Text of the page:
Rachael’s Reflections: La bohème Rehearsal

Rachael Powles is an incoming junior at Sauquoit Valley High School, where she is co-editor of her school newspaper as well as an active member of the drama club. This is her first production with The Glimmerglass Festival.

When I auditioned for Puccini’s La boheme, I had a preconceived notion of opera that included high notes that shattered glass and stuffy, disapproving adults that wouldn’t give the time of day to twelve adolescents in a youth chorus. Thankfully, I was wrong.

The first staging rehearsal was held in a former elementary school that doubled as the Springfield Community Center, just a few miles from the Glimmerglass campus. My heart was in my throat as I and the other members of the youth chorus made our way into the rehearsal space, the old gymnasium. Instantly, my jaw dropped. I felt like I’d stepped through the looking glass. Pieces of the exquisite set were already in place. Countless staff members bustled around like ants. Director, assistant director, choreographer, several stagehands, designers, accompanists…I couldn’t keep track of these irreplaceable pieces of the puzzle.

Soon after we arrived, the rest of the cast filed in. Fifty strong, most were members of the Young Artists Program (YAP), Glimmerglass’ training program for emerging artists pursuing a career in opera. To my surprise, they weren’t much older than I and hailed from numerous states.

Before we started blocking, the Maestro suggested we sing through the act together. I could no longer distinguish my excitement from my nerves as we lined up in front of the adults.

Chuildren's chorus blog 1

Photo: Karli Cadel

“Always start in silence,” Maestro instructed.

You could have heard a pin drop in the old gymnasium.

The accompanist played a short introduction and the room was filled with the most angelic sound.

The cast sang with one voice, one body, one mind. I felt a wall of sound hitting me from behind. It surged through me, soaring through the air and beyond. It’s no wonder that the Festival’s motto is “Where the world stops to listen.” No matter what you were doing, you would pause to experience this music.

I looked to my friends with tears in my eyes. We all wore the same, awestruck expression: pale faces, gaping mouths, rigid postures, wide eyes. Internally, we asked the same question. . .what are we doing here?

By the end of the night, that question had faded from memory. The adults and students immediately welcomed us into the Glimmerglass family. They were not simply patient, they explained the inner workings of the opera and offered us advice. We laughed together over onstage mishaps and discussed our shared passion for the arts. We sipped hot tea side by side during breaks and fantasized about opening night. If this was the first rehearsal, my friends and I wondered, what would the performance be like?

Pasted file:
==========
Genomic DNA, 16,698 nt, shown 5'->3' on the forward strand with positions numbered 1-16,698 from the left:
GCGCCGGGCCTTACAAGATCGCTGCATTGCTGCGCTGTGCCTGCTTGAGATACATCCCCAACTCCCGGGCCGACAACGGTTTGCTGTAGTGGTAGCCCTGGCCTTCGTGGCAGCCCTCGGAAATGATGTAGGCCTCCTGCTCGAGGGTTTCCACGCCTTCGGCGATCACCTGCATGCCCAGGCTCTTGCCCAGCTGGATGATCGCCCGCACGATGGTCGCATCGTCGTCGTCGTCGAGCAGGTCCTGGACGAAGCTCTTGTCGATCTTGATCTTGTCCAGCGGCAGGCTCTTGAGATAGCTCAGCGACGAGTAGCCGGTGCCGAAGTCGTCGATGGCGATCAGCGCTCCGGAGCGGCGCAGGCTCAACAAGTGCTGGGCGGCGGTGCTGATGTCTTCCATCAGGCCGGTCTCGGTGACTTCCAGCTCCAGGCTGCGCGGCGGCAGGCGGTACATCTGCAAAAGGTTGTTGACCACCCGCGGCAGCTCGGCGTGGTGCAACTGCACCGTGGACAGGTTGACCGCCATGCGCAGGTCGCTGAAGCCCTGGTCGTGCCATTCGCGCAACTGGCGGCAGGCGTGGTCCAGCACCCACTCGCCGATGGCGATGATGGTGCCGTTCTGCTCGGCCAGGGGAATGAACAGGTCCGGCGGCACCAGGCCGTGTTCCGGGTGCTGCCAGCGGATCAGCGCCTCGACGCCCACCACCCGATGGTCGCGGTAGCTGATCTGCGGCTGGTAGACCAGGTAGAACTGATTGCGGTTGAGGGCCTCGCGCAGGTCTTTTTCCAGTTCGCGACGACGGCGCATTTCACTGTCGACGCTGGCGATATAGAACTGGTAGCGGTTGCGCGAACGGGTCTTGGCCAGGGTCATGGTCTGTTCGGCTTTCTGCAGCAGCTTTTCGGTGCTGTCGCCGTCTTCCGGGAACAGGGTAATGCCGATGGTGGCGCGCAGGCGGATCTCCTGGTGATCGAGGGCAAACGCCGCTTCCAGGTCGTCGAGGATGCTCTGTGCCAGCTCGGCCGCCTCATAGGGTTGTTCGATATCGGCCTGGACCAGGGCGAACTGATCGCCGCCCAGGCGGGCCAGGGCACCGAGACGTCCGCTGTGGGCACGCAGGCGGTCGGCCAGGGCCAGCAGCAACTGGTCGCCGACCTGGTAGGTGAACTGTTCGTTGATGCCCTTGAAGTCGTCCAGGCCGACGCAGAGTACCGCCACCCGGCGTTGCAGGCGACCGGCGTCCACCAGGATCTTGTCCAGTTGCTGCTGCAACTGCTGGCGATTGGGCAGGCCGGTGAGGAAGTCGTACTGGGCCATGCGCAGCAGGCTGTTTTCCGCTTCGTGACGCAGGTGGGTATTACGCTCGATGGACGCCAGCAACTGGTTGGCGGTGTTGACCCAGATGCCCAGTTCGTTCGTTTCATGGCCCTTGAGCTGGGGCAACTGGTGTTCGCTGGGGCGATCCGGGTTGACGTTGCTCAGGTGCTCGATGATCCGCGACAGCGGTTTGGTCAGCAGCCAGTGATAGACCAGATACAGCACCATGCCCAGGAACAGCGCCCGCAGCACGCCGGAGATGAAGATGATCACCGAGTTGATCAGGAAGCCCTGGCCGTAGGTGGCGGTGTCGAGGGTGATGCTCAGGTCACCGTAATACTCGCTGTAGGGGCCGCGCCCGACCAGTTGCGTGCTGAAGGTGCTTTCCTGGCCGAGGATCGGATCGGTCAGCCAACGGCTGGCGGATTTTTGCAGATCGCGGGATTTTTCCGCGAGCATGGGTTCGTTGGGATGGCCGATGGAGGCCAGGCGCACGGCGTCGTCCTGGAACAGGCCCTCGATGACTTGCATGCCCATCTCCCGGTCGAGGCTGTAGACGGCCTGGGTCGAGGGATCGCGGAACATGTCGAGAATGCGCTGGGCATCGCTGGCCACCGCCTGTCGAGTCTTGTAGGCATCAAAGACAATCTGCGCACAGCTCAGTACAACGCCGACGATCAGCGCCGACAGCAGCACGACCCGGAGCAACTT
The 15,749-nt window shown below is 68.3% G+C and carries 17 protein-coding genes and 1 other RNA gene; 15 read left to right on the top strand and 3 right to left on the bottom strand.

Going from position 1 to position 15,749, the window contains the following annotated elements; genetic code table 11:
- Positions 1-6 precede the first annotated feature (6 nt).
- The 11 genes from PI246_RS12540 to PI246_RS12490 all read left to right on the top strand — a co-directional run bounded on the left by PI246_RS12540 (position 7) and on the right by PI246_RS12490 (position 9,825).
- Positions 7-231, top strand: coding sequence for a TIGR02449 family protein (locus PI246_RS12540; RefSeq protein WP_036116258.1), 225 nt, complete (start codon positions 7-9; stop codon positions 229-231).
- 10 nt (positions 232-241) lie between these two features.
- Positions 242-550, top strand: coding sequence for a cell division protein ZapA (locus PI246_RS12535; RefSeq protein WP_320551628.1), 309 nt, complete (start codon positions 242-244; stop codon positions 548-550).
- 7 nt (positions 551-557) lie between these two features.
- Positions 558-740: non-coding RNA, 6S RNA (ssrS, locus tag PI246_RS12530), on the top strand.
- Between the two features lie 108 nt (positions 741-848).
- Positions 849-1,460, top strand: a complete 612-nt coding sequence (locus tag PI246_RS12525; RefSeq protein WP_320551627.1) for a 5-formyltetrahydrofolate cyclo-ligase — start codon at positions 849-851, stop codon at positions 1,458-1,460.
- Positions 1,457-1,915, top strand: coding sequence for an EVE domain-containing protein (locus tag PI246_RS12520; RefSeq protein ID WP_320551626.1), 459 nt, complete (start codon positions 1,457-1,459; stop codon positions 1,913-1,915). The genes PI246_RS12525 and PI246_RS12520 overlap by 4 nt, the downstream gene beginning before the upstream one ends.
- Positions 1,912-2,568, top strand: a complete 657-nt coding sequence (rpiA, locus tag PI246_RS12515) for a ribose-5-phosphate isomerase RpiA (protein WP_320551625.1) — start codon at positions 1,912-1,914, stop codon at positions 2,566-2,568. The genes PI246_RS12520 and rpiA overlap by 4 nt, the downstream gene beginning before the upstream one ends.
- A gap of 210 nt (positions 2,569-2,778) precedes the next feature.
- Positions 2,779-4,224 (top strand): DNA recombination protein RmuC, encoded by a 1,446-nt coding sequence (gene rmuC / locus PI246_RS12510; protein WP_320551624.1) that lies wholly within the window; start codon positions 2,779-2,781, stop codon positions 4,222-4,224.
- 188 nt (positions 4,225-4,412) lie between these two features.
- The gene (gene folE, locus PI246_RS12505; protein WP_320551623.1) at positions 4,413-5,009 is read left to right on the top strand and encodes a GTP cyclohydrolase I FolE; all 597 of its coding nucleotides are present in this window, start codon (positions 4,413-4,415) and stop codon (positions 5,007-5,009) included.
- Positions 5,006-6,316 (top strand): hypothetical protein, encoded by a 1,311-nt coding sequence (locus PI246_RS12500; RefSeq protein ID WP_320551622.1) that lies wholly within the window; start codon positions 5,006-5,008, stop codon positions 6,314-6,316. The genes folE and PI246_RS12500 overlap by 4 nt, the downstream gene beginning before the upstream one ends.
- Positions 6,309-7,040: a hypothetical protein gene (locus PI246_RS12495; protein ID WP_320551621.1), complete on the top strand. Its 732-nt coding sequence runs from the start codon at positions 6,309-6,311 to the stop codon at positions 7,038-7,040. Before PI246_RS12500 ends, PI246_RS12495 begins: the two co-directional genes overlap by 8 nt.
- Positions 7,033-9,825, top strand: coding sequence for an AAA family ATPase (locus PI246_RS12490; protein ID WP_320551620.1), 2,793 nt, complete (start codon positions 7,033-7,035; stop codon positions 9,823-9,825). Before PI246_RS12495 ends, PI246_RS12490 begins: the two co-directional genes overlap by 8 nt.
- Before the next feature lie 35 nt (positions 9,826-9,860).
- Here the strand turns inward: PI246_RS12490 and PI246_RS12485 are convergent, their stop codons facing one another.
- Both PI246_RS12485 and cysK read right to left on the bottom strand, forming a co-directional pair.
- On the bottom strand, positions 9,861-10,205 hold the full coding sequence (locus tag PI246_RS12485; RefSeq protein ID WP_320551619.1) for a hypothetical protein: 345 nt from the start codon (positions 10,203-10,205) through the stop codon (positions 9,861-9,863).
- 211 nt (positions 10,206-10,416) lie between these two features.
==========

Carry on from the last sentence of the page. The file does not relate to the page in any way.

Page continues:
CCB2

Photo: Karli Cadel

Opera is fabulous, colorful and larger-than-life. The people are witty, driven and incredibly kind. Despite temporary props (an American flag in place of the French flag or a plastic sausage standing in for trumpet, for example), no costumes and an incomplete set, everyone could see the beauty of this production even in its infancy. When we finally staggered out of the old school at 10 p.m, my heart was pounding again, this time with euphoria. As we drove home through the darkness, the mystical melodies still echoing in my mind, I knew that this was going to be the most magical summer of my life.

Comments

  1. Lucila Haase on said:

    Beautifully written! Congratulations to the author/singer!

  2. Richard Forman on said:

    Rachael, What a privilege to read this piece. It brings the readers right along with you and makes us want to follow you through your summer sojourn into the world of opera!

  3. Ms Powles, if you decide not to pursue a performance career, you probably could do quite well writing about the performing arts. At least, for me it was a pleasure reading your musings, particularly your experince of “a wall of sound” striking you, surging through you and surging through the air and beyond. I have always wondered if the artists onstage experience that overwhelming sweep that leaves us audience members engulfed in sonic waves. So keep it up, both your singing and your writing, because it sounds like you’ve got something to say in both modes of expression.

  4. Katrina on said:

    As a member of the orchestra who has played many productions of this opera, I have never heard such a fantastic youth chorus for Act 2. Others in the orchestra have said the same. Congratulations, Rachael, and please let your fellow choristers know!
    PS – I agree with the previous commenter: your writing is very good as well!

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